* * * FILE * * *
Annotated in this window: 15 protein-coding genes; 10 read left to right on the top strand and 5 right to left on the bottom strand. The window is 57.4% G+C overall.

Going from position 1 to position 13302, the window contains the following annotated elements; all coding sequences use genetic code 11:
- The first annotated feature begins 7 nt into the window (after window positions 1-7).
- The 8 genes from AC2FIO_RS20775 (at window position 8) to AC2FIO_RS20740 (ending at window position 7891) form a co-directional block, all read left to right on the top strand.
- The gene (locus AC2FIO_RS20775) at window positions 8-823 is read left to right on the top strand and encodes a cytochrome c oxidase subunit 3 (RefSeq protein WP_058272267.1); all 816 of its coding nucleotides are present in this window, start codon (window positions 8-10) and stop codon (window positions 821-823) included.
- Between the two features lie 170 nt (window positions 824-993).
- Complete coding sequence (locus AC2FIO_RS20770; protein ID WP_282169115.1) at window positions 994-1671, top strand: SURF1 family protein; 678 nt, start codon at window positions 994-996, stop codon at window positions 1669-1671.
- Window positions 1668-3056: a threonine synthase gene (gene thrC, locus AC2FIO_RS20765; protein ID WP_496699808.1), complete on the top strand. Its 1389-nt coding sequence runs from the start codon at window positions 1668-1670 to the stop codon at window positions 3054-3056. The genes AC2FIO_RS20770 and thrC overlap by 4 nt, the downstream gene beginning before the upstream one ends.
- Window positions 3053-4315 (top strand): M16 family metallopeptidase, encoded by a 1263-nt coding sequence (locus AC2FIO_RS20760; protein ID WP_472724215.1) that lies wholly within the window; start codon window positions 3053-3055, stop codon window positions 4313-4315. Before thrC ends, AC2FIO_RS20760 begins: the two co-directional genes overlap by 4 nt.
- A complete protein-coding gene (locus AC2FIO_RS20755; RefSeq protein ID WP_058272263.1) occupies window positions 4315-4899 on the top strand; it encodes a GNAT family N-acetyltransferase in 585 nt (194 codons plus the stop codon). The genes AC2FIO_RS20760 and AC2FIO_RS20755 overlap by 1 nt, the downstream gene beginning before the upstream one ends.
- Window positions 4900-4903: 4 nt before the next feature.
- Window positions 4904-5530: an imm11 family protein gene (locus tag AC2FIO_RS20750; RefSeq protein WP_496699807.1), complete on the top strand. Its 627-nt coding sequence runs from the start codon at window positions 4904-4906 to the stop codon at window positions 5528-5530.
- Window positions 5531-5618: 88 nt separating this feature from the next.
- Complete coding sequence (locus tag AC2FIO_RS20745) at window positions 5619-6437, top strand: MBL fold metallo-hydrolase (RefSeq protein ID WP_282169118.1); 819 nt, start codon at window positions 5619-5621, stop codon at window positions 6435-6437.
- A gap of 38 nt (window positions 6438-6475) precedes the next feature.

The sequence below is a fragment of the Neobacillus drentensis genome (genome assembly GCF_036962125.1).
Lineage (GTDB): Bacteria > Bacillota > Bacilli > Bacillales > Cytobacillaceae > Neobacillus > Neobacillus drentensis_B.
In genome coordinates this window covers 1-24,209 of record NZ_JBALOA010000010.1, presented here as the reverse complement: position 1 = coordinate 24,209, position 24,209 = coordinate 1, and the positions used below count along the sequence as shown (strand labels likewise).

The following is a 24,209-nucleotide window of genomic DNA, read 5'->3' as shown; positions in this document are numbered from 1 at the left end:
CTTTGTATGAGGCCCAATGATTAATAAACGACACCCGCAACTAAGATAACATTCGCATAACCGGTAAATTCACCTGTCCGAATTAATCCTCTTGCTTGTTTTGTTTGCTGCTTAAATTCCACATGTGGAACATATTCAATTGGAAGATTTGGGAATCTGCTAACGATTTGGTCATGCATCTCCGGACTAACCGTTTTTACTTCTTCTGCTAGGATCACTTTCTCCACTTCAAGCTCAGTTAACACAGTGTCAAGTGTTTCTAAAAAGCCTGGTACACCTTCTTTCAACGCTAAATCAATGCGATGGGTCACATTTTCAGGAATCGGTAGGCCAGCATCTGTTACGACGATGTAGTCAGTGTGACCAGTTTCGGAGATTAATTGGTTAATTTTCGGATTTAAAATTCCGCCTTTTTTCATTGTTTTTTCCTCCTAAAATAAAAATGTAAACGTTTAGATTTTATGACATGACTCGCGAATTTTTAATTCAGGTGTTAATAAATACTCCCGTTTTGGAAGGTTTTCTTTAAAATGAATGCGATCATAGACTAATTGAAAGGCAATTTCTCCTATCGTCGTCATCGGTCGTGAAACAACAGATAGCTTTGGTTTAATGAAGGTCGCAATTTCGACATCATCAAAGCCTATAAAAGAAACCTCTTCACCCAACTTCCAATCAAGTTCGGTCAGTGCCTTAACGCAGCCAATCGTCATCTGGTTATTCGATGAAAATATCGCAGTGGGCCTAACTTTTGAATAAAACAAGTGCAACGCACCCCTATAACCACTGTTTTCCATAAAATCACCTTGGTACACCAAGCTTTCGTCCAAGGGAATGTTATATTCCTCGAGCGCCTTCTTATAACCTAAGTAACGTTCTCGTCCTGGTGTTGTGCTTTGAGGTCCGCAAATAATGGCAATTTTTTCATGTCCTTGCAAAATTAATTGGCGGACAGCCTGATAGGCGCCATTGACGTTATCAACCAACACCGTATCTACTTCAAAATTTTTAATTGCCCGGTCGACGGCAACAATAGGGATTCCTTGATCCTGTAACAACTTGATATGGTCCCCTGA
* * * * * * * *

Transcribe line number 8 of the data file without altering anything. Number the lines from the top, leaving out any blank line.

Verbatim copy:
- Window positions 1668-3056: a threonine synthase gene (gene thrC, locus AC2FIO_RS20765; protein ID WP_496699808.1), complete on the top strand. Its 1389-nt coding sequence runs from the start codon at window positions 1668-1670 to the stop codon at window positions 3054-3056. The genes AC2FIO_RS20770 and thrC overlap by 4 nt, the downstream gene beginning before the upstream one ends.